This article was published in HuffPost India on 02 June 2016. Here is the link.
Below is an excerpt:
In fact, each hour snakes bite dozens of people and kill around five Indians (they kill about 45,000 annually). Tens of thousands lose limbs or are disfigured and disabled permanently. In comparison, there were 100,000 dengue cases last year, with 220 deaths… No wonder even the World Health Organization (WHO) labels snake envenoming as a “neglected” condition…
With the government being so loud about its Make in India agenda, the neglect of its own public sector pharma manufacturing is surprising. This April, a Parliamentary Committee report urged the government to make fully functional its large sera and vaccine units in Kasauli, Guindy and Coonoor, some of which also produce antivenom. Since snake antivenom is often out of stock in government rural health centres, where it is needed the most, manufacturing high-quality antivenom in public sector companies needs to be a priority. This will not only save lives (particularly of young farmers), but also prevent thousands of villagers from slipping into poverty, since treatments with private sector antivenoms at private hospitals are enormously impoverishing.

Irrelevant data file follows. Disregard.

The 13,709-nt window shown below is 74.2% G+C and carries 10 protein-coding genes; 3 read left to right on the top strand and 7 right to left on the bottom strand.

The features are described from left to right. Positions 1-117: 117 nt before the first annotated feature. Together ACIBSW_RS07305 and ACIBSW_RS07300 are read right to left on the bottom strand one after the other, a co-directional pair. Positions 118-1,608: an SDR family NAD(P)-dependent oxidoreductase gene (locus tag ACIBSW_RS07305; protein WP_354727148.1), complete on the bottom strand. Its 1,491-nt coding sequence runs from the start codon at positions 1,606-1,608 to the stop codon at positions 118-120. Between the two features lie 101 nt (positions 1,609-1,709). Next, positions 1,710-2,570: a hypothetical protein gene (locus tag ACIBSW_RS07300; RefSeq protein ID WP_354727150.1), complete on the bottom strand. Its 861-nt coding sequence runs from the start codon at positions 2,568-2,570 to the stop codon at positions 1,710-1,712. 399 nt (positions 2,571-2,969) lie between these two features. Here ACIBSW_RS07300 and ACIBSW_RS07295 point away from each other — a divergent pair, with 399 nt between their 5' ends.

One thought on “Snake Antivenom: Making ‘Make In India’ Relevant for Rural India”
Your columns continue to astound me. I cannot find the link to this story you wrote on snakebite. Could you please re-post or send?